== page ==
Rydberg Warren Commission Drawing

What Happens When You Mess Up?

The two drawings above were done for the Warren Commission by medical illustrator H.A. Rydberg, under the direction of doctors Humes and Boswell. They contain a variety of errors. First, the wound in the neck is too high. Click here to see the back photograph showing where the wound really was.

Secondly, the entrance wound in the back of the skull is placed too low. Thirdly, the large wound in the skull extends down too far downward toward the ear.

The key problem here was that the drawings were done without reference to the autopsy photographs, which the autopsy doctors didn't see until several years later.

In this sort of situation, conspiracy authors are in a win/win situation.

  1. If the erroneous material seems to imply a conspiracy, the conspiracy authors will insist that it is absolutely authoritative. They will make statements such as "even the Warren Commission admitted" such and such.

  2. If the erroneous material supports the theory of Oswald as the lone gunman, the conspiracy authors will insist that the error was part of a sinister design to conceal a conspiracy. Robert Groden, in The Killing of a President claims that the drawings were "designed to conceal actual autopsy evidence."

Warren Commission staffer Arlen Specter correctly forsaw that problems would arise if the Commission failed to look at the autopsy photos. He went on record with that opinion in the following memo:


April 30, 1964

TO: Mr. J. Lee Rankin

FROM:  Arlen Specter

SUBJECT:  Autopsy Photographs and X-rays of President John F. Kennedy

In my opinion it is indispensable that we obtain the photographs and x-rays of President Kennedy's autopsy for the following reasons:

1. THE COMMISSION SHOULD DETERMINE WITH CERTAINTY WHETHER THE SHOTS CAME FROM THE REAR. Someone from the Commission should review the films to corroborate the autopsy surgeons' testimony that the holes on the President's back and head had the characteristics of points of entry. None of the doctors at Parkland Hospital in Dallas observed the hole in the President's back or the small hole in the lower portion of his head. With all the outstanding controversy about the direction of the shots, there must be independent viewings of the films to verify testimony which has come only from Government doctors.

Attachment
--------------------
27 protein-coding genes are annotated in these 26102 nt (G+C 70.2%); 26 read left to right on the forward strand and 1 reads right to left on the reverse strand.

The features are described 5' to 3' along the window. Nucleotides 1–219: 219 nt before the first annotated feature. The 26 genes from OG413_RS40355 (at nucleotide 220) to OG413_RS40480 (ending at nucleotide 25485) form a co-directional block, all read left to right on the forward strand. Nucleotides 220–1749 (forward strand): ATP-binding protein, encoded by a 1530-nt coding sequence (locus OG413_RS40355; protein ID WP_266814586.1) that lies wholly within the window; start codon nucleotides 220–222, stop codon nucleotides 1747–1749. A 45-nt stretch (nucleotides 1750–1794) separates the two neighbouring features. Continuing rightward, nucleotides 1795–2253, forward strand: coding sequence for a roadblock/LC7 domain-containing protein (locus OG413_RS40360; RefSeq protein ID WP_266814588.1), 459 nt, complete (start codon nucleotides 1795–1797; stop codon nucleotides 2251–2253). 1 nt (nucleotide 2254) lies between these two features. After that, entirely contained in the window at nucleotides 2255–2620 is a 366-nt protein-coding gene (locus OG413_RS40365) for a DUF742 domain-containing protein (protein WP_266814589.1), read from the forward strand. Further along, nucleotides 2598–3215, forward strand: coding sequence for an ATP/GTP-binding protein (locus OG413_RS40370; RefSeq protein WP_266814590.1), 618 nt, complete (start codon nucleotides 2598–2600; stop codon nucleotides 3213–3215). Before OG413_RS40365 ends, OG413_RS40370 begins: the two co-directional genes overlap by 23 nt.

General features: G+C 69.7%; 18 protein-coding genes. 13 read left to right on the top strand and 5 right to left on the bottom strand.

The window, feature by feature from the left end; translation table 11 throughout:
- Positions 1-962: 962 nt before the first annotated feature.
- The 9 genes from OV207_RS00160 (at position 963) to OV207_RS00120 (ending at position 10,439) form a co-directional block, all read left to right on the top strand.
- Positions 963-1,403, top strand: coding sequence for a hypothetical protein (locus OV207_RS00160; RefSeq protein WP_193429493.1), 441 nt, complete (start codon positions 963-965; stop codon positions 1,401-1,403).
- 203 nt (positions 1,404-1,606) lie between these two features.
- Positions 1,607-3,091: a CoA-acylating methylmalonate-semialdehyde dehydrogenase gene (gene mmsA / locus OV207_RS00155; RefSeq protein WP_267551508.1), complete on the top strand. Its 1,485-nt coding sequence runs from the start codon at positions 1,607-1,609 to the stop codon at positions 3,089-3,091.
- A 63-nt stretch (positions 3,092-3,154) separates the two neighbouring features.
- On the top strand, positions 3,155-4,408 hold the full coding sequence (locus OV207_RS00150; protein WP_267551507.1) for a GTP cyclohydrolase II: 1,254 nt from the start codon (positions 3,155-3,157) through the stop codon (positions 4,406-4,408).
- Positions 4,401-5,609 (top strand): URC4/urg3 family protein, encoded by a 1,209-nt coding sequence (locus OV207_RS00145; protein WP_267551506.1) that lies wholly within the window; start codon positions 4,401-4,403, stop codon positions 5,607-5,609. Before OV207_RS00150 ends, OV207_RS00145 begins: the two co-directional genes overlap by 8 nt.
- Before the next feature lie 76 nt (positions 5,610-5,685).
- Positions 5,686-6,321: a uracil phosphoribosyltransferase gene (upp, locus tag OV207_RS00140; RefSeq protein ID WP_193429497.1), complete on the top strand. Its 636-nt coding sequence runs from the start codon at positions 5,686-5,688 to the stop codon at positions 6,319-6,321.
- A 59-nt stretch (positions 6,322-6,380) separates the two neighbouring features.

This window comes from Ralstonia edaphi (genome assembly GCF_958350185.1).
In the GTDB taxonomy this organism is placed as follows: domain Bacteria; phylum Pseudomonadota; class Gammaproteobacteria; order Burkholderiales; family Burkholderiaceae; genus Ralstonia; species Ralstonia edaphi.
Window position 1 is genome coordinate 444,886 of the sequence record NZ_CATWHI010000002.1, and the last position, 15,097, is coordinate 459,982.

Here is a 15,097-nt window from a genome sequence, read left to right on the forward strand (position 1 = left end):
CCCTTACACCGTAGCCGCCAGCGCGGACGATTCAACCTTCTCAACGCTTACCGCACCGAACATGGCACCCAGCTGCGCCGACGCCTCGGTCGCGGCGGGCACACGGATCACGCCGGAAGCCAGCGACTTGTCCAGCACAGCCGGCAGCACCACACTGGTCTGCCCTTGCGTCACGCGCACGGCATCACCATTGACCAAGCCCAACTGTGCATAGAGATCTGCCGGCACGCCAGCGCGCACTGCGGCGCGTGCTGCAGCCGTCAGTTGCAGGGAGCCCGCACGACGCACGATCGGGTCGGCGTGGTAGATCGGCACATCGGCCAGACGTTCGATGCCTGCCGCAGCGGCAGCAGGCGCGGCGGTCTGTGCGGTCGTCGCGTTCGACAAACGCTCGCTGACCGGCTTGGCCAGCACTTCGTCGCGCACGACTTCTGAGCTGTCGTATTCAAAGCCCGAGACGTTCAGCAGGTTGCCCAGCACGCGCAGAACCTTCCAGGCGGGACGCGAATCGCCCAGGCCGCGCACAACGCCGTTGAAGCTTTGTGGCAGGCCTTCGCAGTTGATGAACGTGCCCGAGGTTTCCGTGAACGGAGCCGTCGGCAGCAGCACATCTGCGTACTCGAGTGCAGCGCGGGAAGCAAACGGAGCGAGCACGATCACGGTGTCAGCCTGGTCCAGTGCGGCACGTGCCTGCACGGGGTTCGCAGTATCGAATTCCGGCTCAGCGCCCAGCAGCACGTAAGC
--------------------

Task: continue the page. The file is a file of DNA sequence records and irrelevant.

2. THE COMMISSION SHOULD DETERMINE WITH CERTAINTY WHETHER THE SHOTS CAME FROM ABOVE. It is essential for the Commission to know precisely the location of the bullet wound on the President's back so that the angle may be calculated. The artist's drawing prepared at Bethesda (Commission Exhibit #385) shows a slight angle of declination. It is hard, if not impossible, to explain such a slight angle of decline unless the President was farther down Elm Street than we have heretofore believed. Before coming to any conclusion on this, the angles will have to be calculated at the scene; and for this, the exact point of entry should be known.

3. THE COMMISSION SHOULD DETERMINE WITH CERTAINTY THAT THERE ARE NO MAJOR VARIATIONS BETWEEN THE FILMS AND THE ARTIST'S DRAWINGS. Commission Exhibits Nos. 385, 386, and 388 were made from the recollections of the autopsy surgeons as told to the artist. Some day someone may compare the films with the artist's drawings and find a significant error which might substantially affect the essential testimony and the Commission's conclusions. In any event, the Commission should not rely on hazy recollections, especially in view of the statement in the autopsy report (Commission Exhibit #387) that:

"The complexity of those fractures and the fragments thus produced tax safisfactory verbal description and are better appreciated in the photographs and roentgenograms which are prepared."
When Inspector Kelly talked to Attorney General Kennedy, he most probably did not fully understand all the reasons for viewing the films. According to Inspector Kelly, the Attorney General did not categorically decline to make them available, but only wanted to be satisified that they were really necessary. I suggest that the Commission transmit to the Attorney General its reasons for wanting the films and the assurances that they will be viewed only by the absolute minimum number of people from the Commission for the sole purpose of corroborating (or correcting) the artist's drawings, with the film not to become a part of the Commission's records.

Specter, of course, was correct.
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